Five tips for your retirement

The picture of a small boy whispering to the ear of his granddad about retirement


Julie Hutchison

29th April 2013 at 2:21pm

As one of the few 30-somethings at a recent 70th birthday party, I reflected afterwards that I felt very under-travelled.

A trip to Vietnam, 5 week road tour across various American states and spending a few months with family in Australia were all recent examples enjoyed by those almost twice my age.

Those baby boomers and war babies were making the most of their retirement. Their pensions and other investments were funding their lifestyle. It hadn’t happened by accident – they’d saved for decades.

And with more following in their footsteps as the post-Second World War generation moves into retirement, what do you need to consider when planning to retire?

1. How much State pension will you receive?

You can now log onto to get a State pension forecast.

2.Track down your missing pension(s)

One estimate put the figure at £3bn for missing or lost pension pots which are as yet untraced in the UK.(1) As you move from job to job, it’s possible to you could lose track of which company your pension’s with. Use this site to track your lost pension

3. Think about the “what if” scenario – who inherits your pension pot?

This is particularly important if you’re not married and you want to safeguard your partner’s position. Most pension providers have an Expression of Wishes form where you can state a preference for who should receive your pension pot once you’re no longer here. There will different choices depending on the type of pension and also whether you’ve started to take an income yet.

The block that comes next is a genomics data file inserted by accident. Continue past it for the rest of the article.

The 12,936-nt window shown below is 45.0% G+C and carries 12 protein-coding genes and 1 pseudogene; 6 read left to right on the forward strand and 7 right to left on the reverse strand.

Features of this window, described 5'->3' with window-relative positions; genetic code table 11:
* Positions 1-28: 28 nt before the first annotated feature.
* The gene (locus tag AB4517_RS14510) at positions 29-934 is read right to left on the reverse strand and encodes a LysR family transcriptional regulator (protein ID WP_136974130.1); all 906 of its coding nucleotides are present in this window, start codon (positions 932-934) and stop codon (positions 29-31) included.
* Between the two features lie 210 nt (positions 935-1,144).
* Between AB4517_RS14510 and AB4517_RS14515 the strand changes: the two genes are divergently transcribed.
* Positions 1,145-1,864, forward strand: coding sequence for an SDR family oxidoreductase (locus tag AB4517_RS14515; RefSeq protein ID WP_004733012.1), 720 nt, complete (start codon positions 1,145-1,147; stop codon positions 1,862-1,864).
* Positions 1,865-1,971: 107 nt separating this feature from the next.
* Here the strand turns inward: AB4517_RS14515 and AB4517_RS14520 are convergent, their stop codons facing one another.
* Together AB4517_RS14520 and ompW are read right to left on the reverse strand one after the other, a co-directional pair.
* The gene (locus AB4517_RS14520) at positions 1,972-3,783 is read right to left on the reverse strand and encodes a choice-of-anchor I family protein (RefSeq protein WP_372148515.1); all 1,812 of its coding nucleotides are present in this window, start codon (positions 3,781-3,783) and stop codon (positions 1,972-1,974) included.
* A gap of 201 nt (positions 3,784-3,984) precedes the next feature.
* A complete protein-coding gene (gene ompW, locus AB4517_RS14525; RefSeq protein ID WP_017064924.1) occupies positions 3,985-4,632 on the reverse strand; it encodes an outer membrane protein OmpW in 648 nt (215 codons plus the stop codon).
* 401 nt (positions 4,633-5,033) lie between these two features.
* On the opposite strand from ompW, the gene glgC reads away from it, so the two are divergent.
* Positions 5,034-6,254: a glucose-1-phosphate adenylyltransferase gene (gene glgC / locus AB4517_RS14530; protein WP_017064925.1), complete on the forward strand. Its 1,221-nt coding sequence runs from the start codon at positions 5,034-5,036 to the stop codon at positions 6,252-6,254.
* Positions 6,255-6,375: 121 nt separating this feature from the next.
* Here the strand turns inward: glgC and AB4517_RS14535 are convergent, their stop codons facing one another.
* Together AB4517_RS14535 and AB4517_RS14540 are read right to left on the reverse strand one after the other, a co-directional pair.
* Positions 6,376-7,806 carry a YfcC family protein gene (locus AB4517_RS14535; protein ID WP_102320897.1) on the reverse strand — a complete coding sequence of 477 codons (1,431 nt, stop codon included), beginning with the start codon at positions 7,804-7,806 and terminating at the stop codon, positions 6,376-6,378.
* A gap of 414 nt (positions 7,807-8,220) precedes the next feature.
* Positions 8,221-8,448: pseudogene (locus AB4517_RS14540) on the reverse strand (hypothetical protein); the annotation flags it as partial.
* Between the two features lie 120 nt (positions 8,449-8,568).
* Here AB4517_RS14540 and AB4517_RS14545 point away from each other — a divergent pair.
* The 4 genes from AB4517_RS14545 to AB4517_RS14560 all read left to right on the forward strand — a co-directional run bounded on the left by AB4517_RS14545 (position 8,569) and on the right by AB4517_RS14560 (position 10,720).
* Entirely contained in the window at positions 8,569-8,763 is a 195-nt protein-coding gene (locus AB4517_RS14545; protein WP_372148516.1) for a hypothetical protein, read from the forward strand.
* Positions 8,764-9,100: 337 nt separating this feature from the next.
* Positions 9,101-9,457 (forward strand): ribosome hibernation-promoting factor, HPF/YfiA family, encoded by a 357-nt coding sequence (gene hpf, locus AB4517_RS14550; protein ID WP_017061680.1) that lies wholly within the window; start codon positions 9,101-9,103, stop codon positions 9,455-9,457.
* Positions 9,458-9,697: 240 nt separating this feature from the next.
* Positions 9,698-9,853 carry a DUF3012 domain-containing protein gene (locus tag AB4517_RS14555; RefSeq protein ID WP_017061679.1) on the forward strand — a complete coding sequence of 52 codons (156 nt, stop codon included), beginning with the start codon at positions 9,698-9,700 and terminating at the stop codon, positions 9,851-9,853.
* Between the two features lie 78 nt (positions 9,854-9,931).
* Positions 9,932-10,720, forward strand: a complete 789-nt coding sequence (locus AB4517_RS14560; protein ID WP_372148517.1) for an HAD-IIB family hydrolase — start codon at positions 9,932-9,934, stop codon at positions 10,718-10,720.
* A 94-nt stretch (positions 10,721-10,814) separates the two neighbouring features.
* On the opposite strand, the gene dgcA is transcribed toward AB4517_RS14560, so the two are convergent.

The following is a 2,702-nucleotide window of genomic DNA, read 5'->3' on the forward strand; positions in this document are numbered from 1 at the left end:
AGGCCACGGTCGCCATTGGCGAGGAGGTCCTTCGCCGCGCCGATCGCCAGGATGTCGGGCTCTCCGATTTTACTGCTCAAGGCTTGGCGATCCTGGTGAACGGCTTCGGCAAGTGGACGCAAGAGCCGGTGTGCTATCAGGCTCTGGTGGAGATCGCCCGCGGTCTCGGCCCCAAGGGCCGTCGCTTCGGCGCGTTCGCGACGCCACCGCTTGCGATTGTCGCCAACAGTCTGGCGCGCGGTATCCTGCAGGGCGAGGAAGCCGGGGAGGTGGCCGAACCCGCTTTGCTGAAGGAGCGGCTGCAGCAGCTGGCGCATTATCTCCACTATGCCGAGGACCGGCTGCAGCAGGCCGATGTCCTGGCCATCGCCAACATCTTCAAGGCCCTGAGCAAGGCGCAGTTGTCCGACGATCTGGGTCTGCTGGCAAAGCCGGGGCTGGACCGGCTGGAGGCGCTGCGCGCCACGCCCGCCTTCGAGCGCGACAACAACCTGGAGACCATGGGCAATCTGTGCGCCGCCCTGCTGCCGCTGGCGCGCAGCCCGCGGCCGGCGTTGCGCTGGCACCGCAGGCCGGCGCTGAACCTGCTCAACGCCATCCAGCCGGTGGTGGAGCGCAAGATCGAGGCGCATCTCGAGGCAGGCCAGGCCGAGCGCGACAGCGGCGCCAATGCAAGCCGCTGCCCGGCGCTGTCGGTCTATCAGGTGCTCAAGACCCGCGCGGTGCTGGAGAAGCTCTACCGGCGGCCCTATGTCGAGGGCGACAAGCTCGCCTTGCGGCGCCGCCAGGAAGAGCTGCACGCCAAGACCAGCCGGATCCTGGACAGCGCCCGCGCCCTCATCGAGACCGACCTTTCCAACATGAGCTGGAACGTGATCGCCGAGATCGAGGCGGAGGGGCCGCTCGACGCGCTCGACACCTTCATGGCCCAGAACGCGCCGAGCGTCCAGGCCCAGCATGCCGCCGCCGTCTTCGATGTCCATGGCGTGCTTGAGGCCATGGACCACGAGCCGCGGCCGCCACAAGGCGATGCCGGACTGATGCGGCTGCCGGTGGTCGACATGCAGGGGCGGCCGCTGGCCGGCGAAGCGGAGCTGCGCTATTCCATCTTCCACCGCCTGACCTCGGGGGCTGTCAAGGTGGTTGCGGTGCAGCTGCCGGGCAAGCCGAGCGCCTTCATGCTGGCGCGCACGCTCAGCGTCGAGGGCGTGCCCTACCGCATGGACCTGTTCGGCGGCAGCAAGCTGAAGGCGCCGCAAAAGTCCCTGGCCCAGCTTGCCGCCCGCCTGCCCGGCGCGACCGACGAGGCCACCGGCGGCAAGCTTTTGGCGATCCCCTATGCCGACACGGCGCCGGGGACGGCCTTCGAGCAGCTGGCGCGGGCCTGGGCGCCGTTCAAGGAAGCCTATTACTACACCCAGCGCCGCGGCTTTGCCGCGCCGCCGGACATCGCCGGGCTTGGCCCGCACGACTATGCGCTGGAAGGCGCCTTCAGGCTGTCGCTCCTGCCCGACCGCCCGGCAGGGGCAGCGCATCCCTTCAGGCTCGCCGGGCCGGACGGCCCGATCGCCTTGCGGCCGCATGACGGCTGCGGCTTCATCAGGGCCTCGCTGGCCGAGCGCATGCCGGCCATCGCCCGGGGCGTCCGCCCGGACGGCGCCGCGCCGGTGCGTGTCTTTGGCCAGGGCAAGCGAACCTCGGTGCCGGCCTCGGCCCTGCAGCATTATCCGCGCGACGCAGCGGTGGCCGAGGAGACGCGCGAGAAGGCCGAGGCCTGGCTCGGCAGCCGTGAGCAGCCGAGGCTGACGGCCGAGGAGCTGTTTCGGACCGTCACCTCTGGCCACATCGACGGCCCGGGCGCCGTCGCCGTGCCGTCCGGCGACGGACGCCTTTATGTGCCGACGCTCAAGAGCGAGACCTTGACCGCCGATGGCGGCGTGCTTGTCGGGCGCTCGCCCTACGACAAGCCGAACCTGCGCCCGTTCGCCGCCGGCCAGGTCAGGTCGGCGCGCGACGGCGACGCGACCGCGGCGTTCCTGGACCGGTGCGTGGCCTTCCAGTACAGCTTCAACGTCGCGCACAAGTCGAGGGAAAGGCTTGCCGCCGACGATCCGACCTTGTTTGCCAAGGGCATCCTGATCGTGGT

4 How much do you have for retirement?

When thinking about your income in retirement, don’t forget to include your ISAs and other savings and investments as part of the total value.

5. Relationships

Divorce rates have gone up among the over 60s. If you’re in the so-called “silver separation” category you may want to seek legal and financial advice to help preserve your chances of having the retirement you want and are entitled to.

A final thought. For all that it’s possible to take control and plan logically for retirement, remember some things are priceless. I was reminded of this at the 70th birthday party by the absence of certain family friends.

As Virgil once said: “The greatest wealth is health”.

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